For a relatively small island, Reunion boasts a wide range of dramatic landscapes. From the lava fields of the south to the palm-fringed beaches of the west, jagged peaks of the inland plateau, and forests teeming with flora, fauna and tumbling waterfalls, there is certainly no shortage of attractions and activities. Reunion is well-known for the formidable Piton de la Fournaise – one of the world's most active volcanoes, which erupted as recently as April 2020. Located on the south coast, you'll find white and black sand beaches in the west, with many mountains and rainforests in between. This Indian Ocean island offers a getaway that ranges from toes-in-the-sand leisure to adrenaline-pumping insanity.
St-Gilles-les-Bains captures the tropical side of the island, far away from the reaches of the rugged volcanic mountains, with its clear lagoon and golden sand sprinkled with black basalt. Snorkel the coral reefs, dive into waters rich with marine life, or soak up the sun. Those who prefer an adrenaline rush over sunburn can hike 2,631m to the top of the volcano, trek through the forests past its inhabitants, pass the mountain villages, or abseil down waterfalls.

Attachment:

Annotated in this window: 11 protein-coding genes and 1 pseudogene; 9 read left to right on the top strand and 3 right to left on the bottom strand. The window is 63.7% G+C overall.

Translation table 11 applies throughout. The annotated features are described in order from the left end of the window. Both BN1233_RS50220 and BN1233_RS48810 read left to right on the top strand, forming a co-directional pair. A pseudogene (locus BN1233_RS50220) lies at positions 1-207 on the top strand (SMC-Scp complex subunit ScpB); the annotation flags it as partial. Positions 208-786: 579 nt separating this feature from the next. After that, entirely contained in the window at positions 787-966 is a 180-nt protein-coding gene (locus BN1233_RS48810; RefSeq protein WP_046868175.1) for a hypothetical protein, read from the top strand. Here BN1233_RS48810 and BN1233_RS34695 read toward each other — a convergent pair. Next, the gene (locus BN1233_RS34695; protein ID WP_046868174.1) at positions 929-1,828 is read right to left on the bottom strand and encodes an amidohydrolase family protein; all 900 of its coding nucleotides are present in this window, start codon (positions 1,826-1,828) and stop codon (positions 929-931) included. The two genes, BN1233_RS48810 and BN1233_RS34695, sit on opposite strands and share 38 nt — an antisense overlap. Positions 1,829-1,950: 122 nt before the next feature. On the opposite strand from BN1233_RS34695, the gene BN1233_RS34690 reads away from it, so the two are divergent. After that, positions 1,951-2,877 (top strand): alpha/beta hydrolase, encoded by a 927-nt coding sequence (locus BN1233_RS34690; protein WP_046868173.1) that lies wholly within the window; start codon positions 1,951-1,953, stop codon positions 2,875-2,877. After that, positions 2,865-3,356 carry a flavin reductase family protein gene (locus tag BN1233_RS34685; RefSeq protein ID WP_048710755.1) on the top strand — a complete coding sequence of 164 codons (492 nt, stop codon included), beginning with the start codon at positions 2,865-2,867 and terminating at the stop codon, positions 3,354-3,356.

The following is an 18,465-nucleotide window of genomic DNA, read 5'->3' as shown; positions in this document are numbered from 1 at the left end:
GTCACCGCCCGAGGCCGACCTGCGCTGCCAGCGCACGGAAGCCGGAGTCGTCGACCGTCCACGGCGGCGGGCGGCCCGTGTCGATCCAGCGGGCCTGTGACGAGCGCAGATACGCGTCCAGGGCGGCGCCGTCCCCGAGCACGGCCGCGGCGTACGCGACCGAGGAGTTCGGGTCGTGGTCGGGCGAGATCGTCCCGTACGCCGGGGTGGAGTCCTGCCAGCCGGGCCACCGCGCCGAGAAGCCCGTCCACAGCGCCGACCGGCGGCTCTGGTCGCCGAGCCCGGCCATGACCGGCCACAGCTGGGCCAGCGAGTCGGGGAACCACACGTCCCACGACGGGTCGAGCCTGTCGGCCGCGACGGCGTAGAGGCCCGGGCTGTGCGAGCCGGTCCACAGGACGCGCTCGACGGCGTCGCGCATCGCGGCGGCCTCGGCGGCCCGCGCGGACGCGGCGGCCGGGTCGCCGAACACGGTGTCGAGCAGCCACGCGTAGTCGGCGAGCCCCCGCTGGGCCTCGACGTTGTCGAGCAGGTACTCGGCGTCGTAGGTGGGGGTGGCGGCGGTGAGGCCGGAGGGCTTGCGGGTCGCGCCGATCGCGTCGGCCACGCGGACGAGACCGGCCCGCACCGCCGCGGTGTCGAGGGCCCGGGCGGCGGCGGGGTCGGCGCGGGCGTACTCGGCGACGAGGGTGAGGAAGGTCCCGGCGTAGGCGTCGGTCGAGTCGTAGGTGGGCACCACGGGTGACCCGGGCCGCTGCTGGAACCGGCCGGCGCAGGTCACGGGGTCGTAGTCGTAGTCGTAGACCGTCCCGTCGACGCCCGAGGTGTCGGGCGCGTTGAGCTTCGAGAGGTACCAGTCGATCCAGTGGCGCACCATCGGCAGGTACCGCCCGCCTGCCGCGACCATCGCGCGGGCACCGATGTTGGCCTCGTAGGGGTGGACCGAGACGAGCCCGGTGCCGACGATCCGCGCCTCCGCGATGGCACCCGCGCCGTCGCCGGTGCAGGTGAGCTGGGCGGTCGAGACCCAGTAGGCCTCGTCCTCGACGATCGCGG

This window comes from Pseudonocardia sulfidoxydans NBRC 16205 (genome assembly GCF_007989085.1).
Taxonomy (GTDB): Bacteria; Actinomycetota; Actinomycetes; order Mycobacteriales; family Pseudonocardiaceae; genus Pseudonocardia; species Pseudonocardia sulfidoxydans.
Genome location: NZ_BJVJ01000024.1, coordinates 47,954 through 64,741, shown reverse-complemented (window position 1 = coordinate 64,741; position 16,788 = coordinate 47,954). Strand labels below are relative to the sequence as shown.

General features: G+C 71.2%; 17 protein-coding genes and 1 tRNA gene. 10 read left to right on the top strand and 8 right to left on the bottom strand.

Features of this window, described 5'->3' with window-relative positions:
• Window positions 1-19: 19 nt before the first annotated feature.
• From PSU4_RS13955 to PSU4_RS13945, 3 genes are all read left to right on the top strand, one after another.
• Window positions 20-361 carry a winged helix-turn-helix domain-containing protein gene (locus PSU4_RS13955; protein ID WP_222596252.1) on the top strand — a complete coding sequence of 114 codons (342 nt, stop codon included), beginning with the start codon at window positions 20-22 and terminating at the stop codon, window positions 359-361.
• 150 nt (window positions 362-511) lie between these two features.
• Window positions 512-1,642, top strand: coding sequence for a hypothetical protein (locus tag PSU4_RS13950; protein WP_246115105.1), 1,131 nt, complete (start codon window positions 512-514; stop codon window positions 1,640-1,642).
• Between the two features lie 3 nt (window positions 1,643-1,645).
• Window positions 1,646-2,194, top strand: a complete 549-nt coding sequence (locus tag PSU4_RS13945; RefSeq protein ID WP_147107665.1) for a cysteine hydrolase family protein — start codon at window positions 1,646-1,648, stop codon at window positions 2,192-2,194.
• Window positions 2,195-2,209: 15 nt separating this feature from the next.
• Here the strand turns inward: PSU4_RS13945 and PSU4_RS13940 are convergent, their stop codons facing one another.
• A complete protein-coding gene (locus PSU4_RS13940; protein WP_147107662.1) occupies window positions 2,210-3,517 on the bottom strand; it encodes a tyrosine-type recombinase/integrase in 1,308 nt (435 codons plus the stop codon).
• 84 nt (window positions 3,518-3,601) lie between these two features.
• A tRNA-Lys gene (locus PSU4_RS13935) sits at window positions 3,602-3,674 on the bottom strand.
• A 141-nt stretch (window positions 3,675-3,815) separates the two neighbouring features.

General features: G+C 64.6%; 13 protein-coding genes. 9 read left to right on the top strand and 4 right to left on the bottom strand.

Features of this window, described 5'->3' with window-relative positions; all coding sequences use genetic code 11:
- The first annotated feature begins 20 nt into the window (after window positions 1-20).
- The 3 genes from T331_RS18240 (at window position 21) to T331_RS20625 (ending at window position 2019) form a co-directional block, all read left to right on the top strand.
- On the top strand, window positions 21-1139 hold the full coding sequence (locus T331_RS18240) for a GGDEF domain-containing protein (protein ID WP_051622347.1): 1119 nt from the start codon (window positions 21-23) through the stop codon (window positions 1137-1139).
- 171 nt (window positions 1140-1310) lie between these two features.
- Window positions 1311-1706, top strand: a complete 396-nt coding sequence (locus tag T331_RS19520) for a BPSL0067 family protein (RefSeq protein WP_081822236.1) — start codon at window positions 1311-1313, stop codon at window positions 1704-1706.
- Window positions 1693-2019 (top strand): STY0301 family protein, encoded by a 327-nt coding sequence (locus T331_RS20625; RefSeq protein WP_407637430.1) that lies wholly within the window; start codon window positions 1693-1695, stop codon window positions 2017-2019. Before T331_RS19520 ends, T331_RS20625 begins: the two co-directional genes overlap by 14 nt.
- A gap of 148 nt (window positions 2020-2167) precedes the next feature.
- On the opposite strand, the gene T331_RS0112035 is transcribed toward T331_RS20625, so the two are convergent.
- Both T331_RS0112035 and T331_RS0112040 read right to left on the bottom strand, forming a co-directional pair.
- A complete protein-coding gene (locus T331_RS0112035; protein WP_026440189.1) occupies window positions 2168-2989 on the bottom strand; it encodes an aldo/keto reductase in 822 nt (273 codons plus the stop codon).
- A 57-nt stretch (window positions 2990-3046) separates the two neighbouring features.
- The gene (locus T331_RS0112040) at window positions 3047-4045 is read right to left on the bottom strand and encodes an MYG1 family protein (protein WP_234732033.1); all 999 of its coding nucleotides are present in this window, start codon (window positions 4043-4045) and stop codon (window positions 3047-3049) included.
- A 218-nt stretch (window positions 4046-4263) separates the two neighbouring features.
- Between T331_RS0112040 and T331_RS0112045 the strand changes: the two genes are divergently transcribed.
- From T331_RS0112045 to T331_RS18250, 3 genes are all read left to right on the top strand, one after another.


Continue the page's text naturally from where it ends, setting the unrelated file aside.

Explore the ancient cirques and crumbling ground where volcanoes once stood. The three natural amphitheatres offer kilometres of trails that twist around the cirques and disappear into the mountains, which can be hiked, biked, or traversed on horseback. Reunion is an ethnic mixture of Creole, Indian, Chinese, French, and African cultures, all contributing to the architectural treasures and vibrant festivals.
We've taken the liberty to answer everything you may need to know about visiting Reunion Island
There are nine native mammal species on the island. The emblematic animal is the chameleon, with many other reptiles like the lizard and gecko abound. In the forested areas, you can catch a glimpse of the rare rusa deer, as well as hares, among others.
If you're a bird-lover, you can see 91 species of birds, including endemic ones, such as the white blackbird, the iconic Reunion cuckooshrike, the Barau's petrel, and the Audubon's shearwater.
Sealife includes corallian species and pelagic fish. When exploring the lagoon, you'll find starfish, hermit crab, boxfish, damselfish, butterflyfish, surgeonfish and crabs. On the other side of the coral barrier you’ll find the turtle, ray, marlin and shark. And, of course, you can see the whale and dolphin, best viewed from a boat!
If you're looking for wind-in-your-hair excitement, you certainly won't be disappointed. Plenty of visitors may be content basking in the island sun, but if you're not that kind of traveller, you can take to the:
- Hang gliding
- Water skiing
- Deep-sea fishing
Mountains and waterfalls:
- Mountain biking
The Euro is the official currency.